This is not really an election about such hotly-debated issues as outsourcing, tax increases versus entitlement reforms, government control of production versus unfettered private sector activity, or job creators versus free riders. It is much more about the accompanying concepts of social fairness, entitlement, equality and, yes, standards of behavior for a rich and civilized society.

This is an election about social responsibility – a society’s obligation to support those who are struggling, through no fault of their own, to find jobs and make ends meet. It is about protecting the most vulnerable segments of society, including by providing them access to proper health coverage. It is about reforming an education system that fails America’s young people (and about providing appropriate retraining to those who need it). Among the numerous issues of fairness and equality, it is about the rich giving back to a system that has brought them unimaginable wealth.

It is here where the differences between Obama and Romney are important. The sooner the campaign debate pivots to this, the greater the probability that Americans will make a more informed choice and, thus, buy into the collective effort needed to escape national malaise.

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    1. CommentedAlexander Antonov

      Reality of crisis-proof economy
      Alexander A. Antonov

      Economics as an exact science has not yet been developed. This is confirmed by the fact that the major economic phenomenon – economic crises – has no comprehensive explanation. This is accounted for by the lack of an appropriate mathematical description of economics, which is natural, because none of the mathematical tools used in economics allow giving such a mathematical description.
      Firstly, all of them are aimed at the investigation of mass phenomena, because the economic behavior of an individual is unpredictable. For instance, Sir Isaac Newton wrote on the issue that simulating human behavior is a more complicated task than predicting planetary motion. However, try to imagine the development of radio-electronics, if it refused to study the processes in radio-electronic components comprising all complicated radio-electronic systems due to the unpredictable behavior of single electrons.
      Secondly, the methods for analysis of economic situations widely used at present – graphical, statistical, econophysical – allow defining only states, and not processes.
      Processes are defined by differential equations, which have found quite restricted application in economics.
      This is why, using the term introduced by William Ross Ashby, economics can be referred to as ‘the black box’ and studied using the methods borrowed from the exact sciences. In particular, the term ‘the white box’ introduced by Norbert Wiener can be used; it corresponds to the object under investigation where processes identical in terms of their mathematical description to those in ‘the black box’ are observed. Moreover, mathematical description of the processes in ‘the white box’ is available. That is, basically, the analogy approach is used.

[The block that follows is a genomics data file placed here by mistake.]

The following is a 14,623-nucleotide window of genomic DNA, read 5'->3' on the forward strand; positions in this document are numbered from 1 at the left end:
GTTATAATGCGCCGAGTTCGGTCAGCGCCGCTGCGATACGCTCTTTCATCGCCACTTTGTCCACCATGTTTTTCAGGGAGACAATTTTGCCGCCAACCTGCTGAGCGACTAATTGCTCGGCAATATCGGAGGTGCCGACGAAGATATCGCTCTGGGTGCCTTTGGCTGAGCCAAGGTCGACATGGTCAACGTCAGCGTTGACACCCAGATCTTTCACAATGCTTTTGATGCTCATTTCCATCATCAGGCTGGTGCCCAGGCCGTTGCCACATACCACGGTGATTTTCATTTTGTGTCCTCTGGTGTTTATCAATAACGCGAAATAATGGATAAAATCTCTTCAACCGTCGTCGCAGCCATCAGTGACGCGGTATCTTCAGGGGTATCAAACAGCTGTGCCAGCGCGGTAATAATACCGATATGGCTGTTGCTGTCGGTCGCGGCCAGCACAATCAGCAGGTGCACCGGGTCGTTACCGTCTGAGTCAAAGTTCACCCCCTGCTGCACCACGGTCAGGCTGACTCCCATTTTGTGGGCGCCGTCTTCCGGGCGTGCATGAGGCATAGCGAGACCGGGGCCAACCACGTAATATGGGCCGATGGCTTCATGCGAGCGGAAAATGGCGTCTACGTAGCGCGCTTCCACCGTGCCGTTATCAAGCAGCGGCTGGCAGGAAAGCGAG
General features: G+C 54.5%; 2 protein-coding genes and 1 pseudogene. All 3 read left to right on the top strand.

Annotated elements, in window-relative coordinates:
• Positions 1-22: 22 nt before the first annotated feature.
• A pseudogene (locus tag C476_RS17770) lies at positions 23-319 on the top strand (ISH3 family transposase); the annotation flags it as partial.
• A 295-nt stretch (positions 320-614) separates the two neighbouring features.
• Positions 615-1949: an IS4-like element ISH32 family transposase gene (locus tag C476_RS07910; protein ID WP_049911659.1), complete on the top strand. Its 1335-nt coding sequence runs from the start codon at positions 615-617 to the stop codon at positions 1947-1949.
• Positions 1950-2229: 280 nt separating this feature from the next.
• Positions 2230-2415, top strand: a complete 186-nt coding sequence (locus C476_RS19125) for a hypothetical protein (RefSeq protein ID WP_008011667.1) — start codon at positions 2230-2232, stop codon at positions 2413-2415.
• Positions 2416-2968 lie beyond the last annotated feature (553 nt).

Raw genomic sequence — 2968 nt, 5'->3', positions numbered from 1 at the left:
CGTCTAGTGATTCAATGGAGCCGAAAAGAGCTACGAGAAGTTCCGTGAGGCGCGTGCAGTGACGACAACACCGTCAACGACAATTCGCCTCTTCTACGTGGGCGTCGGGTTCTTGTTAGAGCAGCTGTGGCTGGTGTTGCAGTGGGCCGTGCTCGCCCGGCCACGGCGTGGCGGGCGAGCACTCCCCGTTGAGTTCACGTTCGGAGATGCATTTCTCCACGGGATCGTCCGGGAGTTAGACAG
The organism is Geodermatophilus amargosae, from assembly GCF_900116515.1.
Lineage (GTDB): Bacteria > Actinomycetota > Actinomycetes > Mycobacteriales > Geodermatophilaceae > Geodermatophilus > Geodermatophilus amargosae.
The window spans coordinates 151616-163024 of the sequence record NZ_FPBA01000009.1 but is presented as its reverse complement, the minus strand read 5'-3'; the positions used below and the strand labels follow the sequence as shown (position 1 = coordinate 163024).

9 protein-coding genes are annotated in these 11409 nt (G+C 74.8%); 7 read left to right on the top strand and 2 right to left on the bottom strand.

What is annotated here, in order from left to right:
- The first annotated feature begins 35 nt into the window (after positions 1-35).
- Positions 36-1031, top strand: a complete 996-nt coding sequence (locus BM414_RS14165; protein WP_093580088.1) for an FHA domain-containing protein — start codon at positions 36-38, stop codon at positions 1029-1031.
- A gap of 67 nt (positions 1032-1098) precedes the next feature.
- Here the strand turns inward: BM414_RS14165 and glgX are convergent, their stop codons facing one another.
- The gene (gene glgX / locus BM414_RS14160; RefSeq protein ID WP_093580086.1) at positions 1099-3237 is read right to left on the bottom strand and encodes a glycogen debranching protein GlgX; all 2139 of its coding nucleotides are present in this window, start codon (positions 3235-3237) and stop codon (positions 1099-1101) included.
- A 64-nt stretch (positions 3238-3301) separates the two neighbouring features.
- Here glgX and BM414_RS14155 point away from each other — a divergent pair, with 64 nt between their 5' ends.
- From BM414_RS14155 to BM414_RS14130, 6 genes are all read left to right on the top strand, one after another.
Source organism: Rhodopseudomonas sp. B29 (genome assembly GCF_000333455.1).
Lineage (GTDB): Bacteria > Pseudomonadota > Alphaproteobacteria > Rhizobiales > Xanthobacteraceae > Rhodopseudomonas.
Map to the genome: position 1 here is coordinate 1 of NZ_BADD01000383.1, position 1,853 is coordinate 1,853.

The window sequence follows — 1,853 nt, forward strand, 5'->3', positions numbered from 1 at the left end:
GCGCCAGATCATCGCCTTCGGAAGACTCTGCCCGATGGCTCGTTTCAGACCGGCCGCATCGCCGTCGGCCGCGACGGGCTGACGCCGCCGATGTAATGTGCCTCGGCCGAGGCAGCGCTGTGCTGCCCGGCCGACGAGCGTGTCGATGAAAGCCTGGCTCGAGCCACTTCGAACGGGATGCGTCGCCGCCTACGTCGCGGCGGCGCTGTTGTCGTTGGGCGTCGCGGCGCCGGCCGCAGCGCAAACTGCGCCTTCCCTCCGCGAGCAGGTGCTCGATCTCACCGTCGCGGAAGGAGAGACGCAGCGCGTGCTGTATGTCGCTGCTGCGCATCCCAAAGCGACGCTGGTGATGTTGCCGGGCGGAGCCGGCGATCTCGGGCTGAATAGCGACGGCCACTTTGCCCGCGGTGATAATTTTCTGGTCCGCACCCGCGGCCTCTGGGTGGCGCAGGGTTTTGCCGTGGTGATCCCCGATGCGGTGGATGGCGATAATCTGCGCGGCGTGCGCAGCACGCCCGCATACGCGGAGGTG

Unfortunately, ‘the white box’ in the exact sciences has not yet been found for the current market economy. This is how complicated and unique economic phenomena are. Nevertheless, ‘the white box’ does exist for the economy reformed as suggested below.
      However, to begin with, let us find ‘the white box’ not for economics in general, but for the basic process, which is the ‘goods-money-goods’ process. The author demonstrates that this process is potentially oscillating and can be described with a second-degree differential equation with constant coefficients, similar to the mathematical description of the process in a radio-electronic oscillation circuit. That is, an electric oscillation circuit can be used as ‘the white box’ with regard to the ‘goods-money-goods’ process.
      However, such an oscillation process is unknown in the economy and has never before been implemented. The matter is that its implementation requires special conditions which cannot be created in a random way. Similarly, for instance, TVs and cars are not assembled at random, houses and bridges are not built in a random fashion, and food cannot get into a supermarket randomly, and so on. Any constructive activities always require certain knowledge, and economics is not an exception.
      In this respect, it is quite natural to ask whether economics needs these oscillation processes and the respective knowledge about them. Actually, it does, because only in this case money works all the time and most efficiently. Otherwise, there is always either shortage or surplus of money. As for oscillation processes, they are preferred and widely used not only in economics, but in nature and the exact sciences, as well. Here belong, for example, rotation of electrons around the nucleus and the revolution of planets about the Sun. Nothing can exist without the oscillation processes. Therefore, they should not be ignored in any science.